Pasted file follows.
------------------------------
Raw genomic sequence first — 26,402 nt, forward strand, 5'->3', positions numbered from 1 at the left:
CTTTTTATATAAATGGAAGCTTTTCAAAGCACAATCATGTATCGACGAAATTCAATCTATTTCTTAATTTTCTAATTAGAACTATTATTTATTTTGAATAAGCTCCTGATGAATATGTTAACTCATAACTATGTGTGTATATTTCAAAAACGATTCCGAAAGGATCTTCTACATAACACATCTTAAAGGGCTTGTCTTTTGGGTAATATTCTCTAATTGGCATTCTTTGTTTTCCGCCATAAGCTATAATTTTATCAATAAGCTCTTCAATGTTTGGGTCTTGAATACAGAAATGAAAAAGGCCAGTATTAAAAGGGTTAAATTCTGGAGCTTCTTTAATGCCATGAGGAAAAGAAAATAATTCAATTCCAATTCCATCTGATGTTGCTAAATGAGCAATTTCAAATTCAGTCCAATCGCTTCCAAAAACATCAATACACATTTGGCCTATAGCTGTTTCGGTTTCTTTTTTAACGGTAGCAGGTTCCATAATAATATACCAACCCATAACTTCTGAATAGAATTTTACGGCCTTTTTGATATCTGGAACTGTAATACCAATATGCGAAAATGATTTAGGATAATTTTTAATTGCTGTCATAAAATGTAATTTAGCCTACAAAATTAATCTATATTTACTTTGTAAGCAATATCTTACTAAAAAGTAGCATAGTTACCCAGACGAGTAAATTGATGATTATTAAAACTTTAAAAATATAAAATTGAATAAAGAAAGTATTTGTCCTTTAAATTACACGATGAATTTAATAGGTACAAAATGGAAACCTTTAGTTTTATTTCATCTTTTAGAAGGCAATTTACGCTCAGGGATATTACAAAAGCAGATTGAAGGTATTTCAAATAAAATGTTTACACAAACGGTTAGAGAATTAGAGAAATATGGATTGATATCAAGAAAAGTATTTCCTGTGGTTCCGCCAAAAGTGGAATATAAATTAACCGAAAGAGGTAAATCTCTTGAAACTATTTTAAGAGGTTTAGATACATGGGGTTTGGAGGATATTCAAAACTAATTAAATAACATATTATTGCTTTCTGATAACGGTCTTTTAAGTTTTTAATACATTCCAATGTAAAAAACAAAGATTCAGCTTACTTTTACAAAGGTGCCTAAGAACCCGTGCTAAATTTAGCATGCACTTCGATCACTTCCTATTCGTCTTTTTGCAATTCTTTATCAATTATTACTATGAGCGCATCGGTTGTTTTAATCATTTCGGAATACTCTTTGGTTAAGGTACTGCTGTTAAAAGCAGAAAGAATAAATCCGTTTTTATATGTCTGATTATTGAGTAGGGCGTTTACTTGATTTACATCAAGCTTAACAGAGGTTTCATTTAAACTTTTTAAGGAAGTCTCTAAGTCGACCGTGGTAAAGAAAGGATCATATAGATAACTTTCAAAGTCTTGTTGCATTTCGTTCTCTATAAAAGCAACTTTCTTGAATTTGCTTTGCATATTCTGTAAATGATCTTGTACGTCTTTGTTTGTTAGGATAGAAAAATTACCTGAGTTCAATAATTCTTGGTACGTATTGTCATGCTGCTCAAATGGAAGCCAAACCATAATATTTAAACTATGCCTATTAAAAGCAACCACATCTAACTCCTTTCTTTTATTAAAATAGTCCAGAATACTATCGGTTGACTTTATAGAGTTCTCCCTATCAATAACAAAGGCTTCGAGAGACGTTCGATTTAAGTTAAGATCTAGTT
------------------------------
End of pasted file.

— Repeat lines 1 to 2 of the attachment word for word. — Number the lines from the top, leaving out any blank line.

Raw genomic sequence first — 26,402 nt, forward strand, 5'->3', positions numbered from 1 at the left:
CTTTTTATATAAATGGAAGCTTTTCAAAGCACAATCATGTATCGACGAAATTCAATCTATTTCTTAATTTTCTAATTAGAACTATTATTTATTTTGAATAAGCTCCTGATGAATATGTTAACTCATAACTATGTGTGTATATTTCAAAAACGATTCCGAAAGGATCTTCTACATAACACATCTTAAAGGGCTTGTCTTTTGGGTAATATTCTCTAATTGGCATTCTTTGTTTTCCGCCATAAGCTATAATTTTATCAATAAGCTCTTCAATGTTTGGGTCTTGAATACAGAAATGAAAAAGGCCAGTATTAAAAGGGTTAAATTCTGGAGCTTCTTTAATGCCATGAGGAAAAGAAAATAATTCAATTCCAATTCCATCTGATGTTGCTAAATGAGCAATTTCAAATTCAGTCCAATCGCTTCCAAAAACATCAATACACATTTGGCCTATAGCTGTTTCGGTTTCTTTTTTAACGGTAGCAGGTTCCATAATAATATACCAACCCATAACTTCTGAATAGAATTTTACGGCCTTTTTGATATCTGGAACTGTAATACCAATATGCGAAAATGATTTAGGATAATTTTTAATTGCTGTCATAAAATGTAATTTAGCCTACAAAATTAATCTATATTTACTTTGTAAGCAATATCTTACTAAAAAGTAGCATAGTTACCCAGACGAGTAAATTGATGATTATTAAAACTTTAAAAATATAAAATTGAATAAAGAAAGTATTTGTCCTTTAAATTACACGATGAATTTAATAGGTACAAAATGGAAACCTTTAGTTTTATTTCATCTTTTAGAAGGCAATTTACGCTCAGGGATATTACAAAAGCAGATTGAAGGTATTTCAAATAAAATGTTTACACAAACGGTTAGAGAATTAGAGAAATATGGATTGATATCAAGAAAAGTATTTCCTGTGGTTCCGCCAAAAGTGGAATATAAATTAACCGAAAGAGGTAAATCTCTTGAAACTATTTTAAGAGGTTTAGATACATGGGGTTTGGAGGATATTCAAAACTAATTAAATAACATATTATTGCTTTCTGATAACGGTCTTTTAAGTTTTTAATACATTCCAATGTAAAAAACAAAGATTCAGCTTACTTTTACAAAGGTGCCTAAGAACCCGTGCTAAATTTAGCATGCACTTCGATCACTTCCTATTCGTCTTTTTGCAATTCTTTATCAATTATTACTATGAGCGCATCGGTTGTTTTAATCATTTCGGAATACTCTTTGGTTAAGGTACTGCTGTTAAAAGCAGAAAGAATAAATCCGTTTTTATATGTCTGATTATTGAGTAGGGCGTTTACTTGATTTACATCAAGCTTAACAGAGGTTTCATTTAAACTTTTTAAGGAAGTCTCTAAGTCGACCGTGGTAAAGAAAGGATCATATAGATAACTTTCAAAGTCTTGTTGCATTTCGTTCTCTATAAAAGCAACTTTCTTGAATTTGCTTTGCATATTCTGTAAATGATCTTGTACGTCTTTGTTTGTTAGGATAGAAAAATTACCTGAGTTCAATAATTCTTGGTACGTATTGTCATGCTGCTCAAATGGAAGCCAAACCATAATATTTAAACTATGCCTATTAAAAGCAACCACATCTAACTCCTTTCTTTTATTAAAATAGTCCAGAATACTATCGGTTGACTTTATAGAGTTCTCCCTATCAATAACAAAGGCTTCGAGAGACGTTCGATTTAAGTTAAGATCTAGTT